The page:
(7)  Any date of separation issues.  If the parties disagree as to the date of separation, what facts and                                             documents do you each have to support your date of separation?  Date of separation is very important                               in determining the extent of community property such as in a pension, retirement or 401k plan. Date                               of  separation issues can also impact spousal support issues. There is a DATE OF SEPARATION                                            CHECKLIST available on this website.
        (B)       The Custody and Visitation Summary should include names, dates of birth of all minor children involved, facts regarding where the children have lived and with whom, whether there has been any domestic violence, any out-of-state custody, and visitation issues, any special needs of children or health concerns. Also include description of the conflict and what custody and visitation orders you would want the court to make.  There are special provisions in the Family Code concerning disabled adult children, so include the same information for adult                 special needs children, as well.

           Once parties separate or when the divorce is filed, documents can and do frequently disappear and may no longer be available to you.  This is a very good reason to acquire copies now and know the state of your financial affairs now, even before you separate and things escalate into a divorce. 

                     One of the best ways to reduce the cost of your divorce is for you and your spouse to sit down and try to resolve the issues of your marriage by agreement.  However, if you own any real property, or have any retirement plans or businesses, I strongly advise you never to enter into any written agreement with your spouse without an attorney reviewing that written agreement, and certainly do not sign any deeds.  You may think you know your rights, but you may be very wrong.  You may think the document you and your spouse drew up says what you think it says, but it may, in fact, have a very different interpretation by the other spouse and the courts.  You may think you can un-do whatever you have signed, and that may or may not be true.  I encourage parties to discuss settlement, but any written agreements should always be drawn by counsel and reviewed by counsel before they are signed to assure that you are getting all you are entitled to and that your interests are protected.


                   The most expensive way to divorce is for one or both of the parties to be angry, upset, and ready to fight, not over the issues, but essentially to hurt or make the whole divorce process harder on the other party, to take revenge on the other party, or to make the other party miserable for as long as possible.  If that happens, look for the divorce to take a long time, be emotionally draining, and be very expensive.  Another way to make your divorce very expensive is to have no records of any of the financial assets and issues of your marriage, nor have any idea of the nature and extent of your property.  Organize your documents now, even if you are only just thinking about a divorce.  These are things you should know and documents you should have whether or not you ever actually go forward with a divorce, and would also be applicable to estate planning issues even if you choose not to proceed with a divorce.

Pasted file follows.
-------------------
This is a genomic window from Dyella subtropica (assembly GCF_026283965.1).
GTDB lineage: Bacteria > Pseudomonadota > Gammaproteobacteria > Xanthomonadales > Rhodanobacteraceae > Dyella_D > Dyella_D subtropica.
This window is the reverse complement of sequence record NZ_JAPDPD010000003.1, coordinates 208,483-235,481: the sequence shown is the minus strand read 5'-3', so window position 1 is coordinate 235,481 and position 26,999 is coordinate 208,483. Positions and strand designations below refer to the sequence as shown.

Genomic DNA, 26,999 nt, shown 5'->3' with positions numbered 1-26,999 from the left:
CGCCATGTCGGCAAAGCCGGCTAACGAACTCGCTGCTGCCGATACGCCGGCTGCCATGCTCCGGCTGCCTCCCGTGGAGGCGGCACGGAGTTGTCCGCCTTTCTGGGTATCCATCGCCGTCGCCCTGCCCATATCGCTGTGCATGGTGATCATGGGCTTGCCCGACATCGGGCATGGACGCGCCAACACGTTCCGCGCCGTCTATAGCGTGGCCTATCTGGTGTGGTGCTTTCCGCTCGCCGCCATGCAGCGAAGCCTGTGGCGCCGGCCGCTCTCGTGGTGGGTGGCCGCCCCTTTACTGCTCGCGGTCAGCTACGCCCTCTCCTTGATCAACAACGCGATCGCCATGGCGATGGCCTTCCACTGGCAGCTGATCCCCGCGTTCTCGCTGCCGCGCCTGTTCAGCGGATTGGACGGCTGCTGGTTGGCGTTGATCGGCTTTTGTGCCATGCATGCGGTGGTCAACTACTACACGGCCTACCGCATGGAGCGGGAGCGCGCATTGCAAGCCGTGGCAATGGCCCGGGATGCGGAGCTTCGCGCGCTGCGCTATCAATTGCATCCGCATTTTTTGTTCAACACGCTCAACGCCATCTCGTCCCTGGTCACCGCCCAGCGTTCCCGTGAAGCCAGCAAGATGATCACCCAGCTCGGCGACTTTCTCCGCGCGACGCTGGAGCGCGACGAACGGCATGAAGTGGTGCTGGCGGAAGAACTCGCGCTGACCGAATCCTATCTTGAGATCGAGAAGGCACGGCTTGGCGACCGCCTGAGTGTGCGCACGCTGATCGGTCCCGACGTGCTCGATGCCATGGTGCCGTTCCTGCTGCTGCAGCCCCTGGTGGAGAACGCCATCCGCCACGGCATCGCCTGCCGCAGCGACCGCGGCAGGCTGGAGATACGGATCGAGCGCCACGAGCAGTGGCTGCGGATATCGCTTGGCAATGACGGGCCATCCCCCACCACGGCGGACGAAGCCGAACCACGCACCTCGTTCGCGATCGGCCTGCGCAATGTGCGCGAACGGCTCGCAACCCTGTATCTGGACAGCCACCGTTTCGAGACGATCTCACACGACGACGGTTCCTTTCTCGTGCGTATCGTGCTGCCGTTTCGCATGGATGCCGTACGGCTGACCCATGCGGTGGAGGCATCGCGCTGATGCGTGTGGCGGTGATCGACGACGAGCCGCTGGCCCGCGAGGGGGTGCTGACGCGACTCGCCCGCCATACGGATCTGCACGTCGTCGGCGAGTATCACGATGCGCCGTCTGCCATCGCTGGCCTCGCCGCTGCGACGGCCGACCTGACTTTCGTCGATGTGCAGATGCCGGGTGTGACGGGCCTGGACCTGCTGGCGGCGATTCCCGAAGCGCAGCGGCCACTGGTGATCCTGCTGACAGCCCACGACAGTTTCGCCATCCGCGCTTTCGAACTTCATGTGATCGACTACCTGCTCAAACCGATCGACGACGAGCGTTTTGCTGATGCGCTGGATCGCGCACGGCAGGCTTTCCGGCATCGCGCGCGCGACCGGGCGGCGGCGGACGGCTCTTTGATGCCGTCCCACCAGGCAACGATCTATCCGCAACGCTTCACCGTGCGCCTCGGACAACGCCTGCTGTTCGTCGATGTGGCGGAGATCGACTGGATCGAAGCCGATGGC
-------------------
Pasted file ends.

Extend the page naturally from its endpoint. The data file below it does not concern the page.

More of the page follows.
One more thing that will make divorce more expensive is when one party has convinced the other party to sign deeds and waivers essentially giving up his/her share of community property. Each party is entitled to half of the community property.  Litigation to set aside a deed,  perform tracing to prove the existence of the source of the payment for an asset, or establish income available for support where one party is operating a cash basis business, are all things that can cause a dramatic increase in your legal fees, as well as assure that your case will take a year or two to resolve. Be very careful what you commit to in writing, AND THAT INCLUDES EMAILS AND  TEXT MESSAGES.  This includes all preliminary negotiations regarding all or only some of the issues. 

                    Thankfully, most divorces do not involve domestic violence. However, if you are in a relationship where you feel things may escalate out of control because a party has violent tendencies and/or control issues, move out now before anything escalates to actual physical violence. One warning I would also give is that a finding of domestic violence may preclude the court from awarding custody and visitation to the offending parent.  Further, the courts have found that physically or verbally abusing a parent in front of minor children is child abuse and can be grounds for denial of custody and visitation rights to the offending parent.  Domestic violence can result in multiple court hearings and also result in criminal prosecution, all of which can be very expensive, traumatic, and life-altering.  Get counseling, move out, or do anything else that helps before things escalate into verbal or physical abuse and violence.